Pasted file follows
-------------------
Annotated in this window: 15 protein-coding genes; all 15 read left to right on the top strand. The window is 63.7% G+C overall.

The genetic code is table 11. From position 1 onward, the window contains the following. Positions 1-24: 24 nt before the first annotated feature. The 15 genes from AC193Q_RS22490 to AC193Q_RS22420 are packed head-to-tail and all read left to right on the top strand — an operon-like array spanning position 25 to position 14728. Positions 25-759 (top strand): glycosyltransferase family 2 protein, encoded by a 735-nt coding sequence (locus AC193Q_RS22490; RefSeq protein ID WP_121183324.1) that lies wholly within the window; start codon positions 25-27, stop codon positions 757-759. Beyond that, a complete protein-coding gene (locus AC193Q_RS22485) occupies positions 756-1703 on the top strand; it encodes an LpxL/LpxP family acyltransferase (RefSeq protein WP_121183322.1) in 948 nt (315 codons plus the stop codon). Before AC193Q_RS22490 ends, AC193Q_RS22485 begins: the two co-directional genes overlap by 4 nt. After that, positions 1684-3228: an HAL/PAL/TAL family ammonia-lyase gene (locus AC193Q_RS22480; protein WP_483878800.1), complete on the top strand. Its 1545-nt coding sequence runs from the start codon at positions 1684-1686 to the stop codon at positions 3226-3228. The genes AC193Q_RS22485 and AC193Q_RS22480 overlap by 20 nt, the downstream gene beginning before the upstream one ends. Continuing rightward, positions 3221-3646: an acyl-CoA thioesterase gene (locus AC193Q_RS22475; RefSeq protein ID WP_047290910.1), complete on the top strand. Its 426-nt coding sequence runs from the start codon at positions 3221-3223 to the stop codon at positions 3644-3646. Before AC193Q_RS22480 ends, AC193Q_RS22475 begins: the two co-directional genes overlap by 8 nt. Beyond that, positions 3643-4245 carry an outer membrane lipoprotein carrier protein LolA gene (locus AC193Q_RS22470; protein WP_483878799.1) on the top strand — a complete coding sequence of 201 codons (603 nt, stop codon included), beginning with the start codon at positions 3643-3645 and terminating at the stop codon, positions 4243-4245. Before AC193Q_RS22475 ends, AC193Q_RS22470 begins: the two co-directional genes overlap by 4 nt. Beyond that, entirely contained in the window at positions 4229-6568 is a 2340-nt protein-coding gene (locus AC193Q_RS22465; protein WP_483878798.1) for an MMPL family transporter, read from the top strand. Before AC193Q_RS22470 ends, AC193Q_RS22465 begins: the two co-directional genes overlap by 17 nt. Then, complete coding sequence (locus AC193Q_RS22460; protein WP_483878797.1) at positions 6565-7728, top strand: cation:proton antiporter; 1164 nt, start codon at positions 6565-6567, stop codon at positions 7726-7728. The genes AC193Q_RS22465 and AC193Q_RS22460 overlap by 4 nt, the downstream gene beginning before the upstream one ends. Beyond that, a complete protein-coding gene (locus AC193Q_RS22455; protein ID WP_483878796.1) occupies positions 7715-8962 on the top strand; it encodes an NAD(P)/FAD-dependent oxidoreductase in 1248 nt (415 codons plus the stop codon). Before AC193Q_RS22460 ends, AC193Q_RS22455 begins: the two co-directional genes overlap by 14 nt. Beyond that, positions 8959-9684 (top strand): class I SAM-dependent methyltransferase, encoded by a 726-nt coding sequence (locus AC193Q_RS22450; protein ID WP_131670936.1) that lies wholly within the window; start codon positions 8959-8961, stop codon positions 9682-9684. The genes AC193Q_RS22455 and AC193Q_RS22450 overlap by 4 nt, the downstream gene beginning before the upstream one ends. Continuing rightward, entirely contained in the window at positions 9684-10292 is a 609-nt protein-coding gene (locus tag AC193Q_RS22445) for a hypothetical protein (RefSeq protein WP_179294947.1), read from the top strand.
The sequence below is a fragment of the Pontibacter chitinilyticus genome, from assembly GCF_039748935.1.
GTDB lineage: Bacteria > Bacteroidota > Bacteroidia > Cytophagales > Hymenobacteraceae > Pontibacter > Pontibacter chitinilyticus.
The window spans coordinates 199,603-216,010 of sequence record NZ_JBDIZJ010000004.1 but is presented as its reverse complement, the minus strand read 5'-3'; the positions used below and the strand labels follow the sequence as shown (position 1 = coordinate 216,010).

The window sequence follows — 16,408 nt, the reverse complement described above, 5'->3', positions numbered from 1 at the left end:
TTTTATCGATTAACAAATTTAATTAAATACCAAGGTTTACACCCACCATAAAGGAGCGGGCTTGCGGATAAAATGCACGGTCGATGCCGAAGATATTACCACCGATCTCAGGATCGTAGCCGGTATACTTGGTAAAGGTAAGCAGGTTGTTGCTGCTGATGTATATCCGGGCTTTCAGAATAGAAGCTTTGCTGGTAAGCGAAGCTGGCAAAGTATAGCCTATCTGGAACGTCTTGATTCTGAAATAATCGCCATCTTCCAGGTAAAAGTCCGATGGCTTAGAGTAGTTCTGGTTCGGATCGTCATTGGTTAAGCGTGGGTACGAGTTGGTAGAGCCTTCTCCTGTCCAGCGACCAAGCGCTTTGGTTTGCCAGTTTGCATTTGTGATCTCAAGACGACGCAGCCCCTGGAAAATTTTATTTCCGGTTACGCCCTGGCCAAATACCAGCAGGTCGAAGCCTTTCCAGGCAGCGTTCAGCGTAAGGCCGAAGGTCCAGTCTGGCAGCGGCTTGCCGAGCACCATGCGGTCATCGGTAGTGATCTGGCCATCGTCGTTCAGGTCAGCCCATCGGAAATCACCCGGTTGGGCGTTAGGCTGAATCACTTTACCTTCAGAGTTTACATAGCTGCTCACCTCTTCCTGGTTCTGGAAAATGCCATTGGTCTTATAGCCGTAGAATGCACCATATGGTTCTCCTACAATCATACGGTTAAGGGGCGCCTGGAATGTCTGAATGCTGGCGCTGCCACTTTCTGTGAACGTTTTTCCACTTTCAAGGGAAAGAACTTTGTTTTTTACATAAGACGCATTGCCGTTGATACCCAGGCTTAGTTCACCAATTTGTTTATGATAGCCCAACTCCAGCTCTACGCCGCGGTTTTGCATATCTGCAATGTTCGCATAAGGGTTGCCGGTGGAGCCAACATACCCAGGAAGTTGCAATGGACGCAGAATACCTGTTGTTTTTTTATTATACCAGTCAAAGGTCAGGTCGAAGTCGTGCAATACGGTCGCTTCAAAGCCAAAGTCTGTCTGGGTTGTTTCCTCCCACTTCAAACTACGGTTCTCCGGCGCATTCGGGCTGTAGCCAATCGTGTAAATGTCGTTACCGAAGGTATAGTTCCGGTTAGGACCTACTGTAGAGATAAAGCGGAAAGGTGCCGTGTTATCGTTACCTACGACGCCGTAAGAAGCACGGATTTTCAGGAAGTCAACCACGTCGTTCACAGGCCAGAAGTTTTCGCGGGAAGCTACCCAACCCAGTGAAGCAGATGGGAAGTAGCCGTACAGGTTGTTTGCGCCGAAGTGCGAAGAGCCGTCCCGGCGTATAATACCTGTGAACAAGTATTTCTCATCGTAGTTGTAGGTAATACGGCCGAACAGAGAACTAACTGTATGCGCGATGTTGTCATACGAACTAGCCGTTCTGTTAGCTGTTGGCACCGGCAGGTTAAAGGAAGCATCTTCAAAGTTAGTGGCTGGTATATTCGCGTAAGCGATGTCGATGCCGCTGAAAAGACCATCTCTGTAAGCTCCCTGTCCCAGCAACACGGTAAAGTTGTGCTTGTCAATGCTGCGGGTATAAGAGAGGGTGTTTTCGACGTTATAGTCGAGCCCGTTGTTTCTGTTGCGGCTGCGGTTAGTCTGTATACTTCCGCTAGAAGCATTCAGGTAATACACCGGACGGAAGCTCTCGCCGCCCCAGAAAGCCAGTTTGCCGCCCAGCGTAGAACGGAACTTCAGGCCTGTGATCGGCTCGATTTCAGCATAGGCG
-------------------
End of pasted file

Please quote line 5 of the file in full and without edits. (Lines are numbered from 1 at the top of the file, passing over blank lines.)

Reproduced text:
The window spans coordinates 199,603-216,010 of sequence record NZ_JBDIZJ010000004.1 but is presented as its reverse complement, the minus strand read 5'-3'; the positions used below and the strand labels follow the sequence as shown (position 1 = coordinate 216,010).